Garage Museum of Contemporary Art

Boris Matrosov

No, She Couldn’t Have Known How It Would All…

18 Sep 2016 - 05 Mar 2017

Untitled, 2012
Acrylic on canvas
Courtesy Boris Matrosov
No, She Couldn’t Have Known How It Would All...
18 September 2016 – 5 March 2017

In September 2016, Garage Museum of Contemporary Art unveils a new project for Garage Square Commissions, No, She Couldn’t Have Known How It Would All... by Boris Matrosov.

Matrosov was a member of World Champions (with Konstantin Latyshev, Andrei Yakhnin and Giya Abramishvili), a group which was active in Moscow in the late 1980s. World Champions were known for mocking the seriousness of the practices of the older generation of Moscow Conceptualists such as Andrei Monastyrsky and Collective Actions. They received critical acclaim for absurdist actions such as Strokes of Joy (where they worked collectively to create a drawing of random objects on a large sheet of paper attached to a wall) and The Gray Sea (in which Abramishvili brought a bottle of water from the White Sea and Zvezdochotov from the Black Sea, and the group mixed the water in a little pool, announcing the discovery of a new, “gray” sea).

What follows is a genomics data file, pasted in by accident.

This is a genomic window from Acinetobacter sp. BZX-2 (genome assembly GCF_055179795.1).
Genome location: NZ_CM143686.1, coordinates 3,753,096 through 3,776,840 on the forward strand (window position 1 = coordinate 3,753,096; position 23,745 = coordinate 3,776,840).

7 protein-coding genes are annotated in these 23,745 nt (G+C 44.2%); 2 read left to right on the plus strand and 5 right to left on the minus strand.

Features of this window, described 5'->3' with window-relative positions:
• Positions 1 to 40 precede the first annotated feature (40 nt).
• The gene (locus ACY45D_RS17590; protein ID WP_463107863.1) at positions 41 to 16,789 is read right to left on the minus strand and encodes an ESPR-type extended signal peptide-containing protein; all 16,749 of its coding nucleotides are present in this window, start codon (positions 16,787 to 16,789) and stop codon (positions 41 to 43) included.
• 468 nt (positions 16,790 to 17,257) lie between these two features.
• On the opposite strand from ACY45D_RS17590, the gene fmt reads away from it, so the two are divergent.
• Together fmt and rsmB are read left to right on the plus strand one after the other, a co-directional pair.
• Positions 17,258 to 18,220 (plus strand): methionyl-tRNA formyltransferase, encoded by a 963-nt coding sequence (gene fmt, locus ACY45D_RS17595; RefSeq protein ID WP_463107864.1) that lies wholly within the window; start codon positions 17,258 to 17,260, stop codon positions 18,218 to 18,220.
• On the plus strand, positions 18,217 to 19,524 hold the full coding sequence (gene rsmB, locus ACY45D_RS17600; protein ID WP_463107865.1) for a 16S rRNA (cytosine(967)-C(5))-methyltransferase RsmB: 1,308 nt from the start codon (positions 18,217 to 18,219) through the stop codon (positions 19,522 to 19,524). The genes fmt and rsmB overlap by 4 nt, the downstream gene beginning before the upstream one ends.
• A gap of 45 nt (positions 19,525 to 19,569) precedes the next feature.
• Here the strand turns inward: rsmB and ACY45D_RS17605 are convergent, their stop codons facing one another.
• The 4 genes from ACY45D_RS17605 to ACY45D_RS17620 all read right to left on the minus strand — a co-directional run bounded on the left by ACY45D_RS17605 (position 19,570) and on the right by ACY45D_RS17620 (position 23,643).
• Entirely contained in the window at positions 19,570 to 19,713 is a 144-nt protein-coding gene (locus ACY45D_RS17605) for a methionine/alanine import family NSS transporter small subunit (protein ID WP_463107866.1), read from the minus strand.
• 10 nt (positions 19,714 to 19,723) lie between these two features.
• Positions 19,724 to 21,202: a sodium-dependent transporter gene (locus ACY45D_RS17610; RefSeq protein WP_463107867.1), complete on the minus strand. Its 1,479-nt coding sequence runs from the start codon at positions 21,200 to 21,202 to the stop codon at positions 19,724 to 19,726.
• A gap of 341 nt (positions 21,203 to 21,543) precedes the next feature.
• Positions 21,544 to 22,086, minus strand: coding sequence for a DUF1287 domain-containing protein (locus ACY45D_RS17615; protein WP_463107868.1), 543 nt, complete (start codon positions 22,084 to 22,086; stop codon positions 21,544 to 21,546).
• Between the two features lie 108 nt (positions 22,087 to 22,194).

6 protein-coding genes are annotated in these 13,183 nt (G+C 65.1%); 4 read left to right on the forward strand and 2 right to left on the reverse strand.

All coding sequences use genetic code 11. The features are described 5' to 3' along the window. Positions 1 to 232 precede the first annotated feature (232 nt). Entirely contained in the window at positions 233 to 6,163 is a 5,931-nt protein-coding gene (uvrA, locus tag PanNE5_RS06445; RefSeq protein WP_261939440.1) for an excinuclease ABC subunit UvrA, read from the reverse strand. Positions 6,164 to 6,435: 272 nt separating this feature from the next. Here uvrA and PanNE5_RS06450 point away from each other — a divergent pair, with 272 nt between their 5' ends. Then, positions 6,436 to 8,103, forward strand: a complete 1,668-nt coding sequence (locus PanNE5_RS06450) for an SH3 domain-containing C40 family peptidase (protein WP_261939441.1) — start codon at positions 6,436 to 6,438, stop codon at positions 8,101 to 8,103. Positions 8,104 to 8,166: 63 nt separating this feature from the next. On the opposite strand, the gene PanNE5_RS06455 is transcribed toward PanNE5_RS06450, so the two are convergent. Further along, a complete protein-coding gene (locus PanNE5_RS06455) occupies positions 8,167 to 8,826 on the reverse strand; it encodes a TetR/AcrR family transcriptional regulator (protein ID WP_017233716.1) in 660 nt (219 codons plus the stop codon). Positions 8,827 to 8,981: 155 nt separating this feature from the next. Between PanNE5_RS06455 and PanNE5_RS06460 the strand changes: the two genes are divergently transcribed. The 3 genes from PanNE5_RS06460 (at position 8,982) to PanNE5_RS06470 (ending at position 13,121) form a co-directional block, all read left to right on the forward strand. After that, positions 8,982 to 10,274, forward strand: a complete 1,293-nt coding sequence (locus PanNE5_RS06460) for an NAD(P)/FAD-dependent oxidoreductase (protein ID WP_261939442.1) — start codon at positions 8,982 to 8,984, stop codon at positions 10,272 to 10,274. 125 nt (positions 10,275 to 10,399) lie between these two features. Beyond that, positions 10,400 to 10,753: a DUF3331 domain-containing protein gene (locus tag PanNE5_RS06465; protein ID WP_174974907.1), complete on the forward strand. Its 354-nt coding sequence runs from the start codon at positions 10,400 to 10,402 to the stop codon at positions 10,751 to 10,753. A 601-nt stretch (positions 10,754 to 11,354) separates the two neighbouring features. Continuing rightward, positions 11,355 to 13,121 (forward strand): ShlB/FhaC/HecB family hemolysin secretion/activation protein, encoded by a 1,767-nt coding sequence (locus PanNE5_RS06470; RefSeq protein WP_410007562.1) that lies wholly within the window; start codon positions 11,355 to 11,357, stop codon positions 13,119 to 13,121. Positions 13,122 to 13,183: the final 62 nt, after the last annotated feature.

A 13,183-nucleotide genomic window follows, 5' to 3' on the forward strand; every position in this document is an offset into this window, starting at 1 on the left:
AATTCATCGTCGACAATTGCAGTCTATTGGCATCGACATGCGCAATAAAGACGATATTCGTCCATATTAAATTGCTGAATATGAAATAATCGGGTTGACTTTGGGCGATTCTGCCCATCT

After the group broke up in 1988, Matrosov continued to work solo. He created “images of images” of the everyday, visible world: interiors and landscapes painted minimally using black lines and monochrome color. In 2005, he took a short break from his studio experiments with oil on canvas to return to public art—this time on his own—and made a text object that read “Happiness is Not Far,” for the Art-Pole Festival, curated by Aidan Salakhova. The object was later installed on a riverbank in Perm, becoming an unofficial symbol of the city.

Matrosov’s new text object for Garage is a phrase from a painting made in 2012. “No, she couldn’t have known how it would all...” sounds like a fragment of an overheard conversation. Mounted on the roof of the Museum building, this unfinished sentence invites many questions. Who is she and what would actually happen? The viewer is perplexed. Presented as a large neon sign, this phrase that seems to belong in a conversation between friends confuses our ideas of the private and the public, of the nature of questions and answers, and the essence of art.

Through this project the concept of Garage Square Commissions is also expanded: the space of Garage Square, where artworks have previously been located, becomes the viewing place for viewers taking in Matrosov’s neon message.

Tags: Konstantin Latyshev, Aidan Salakhova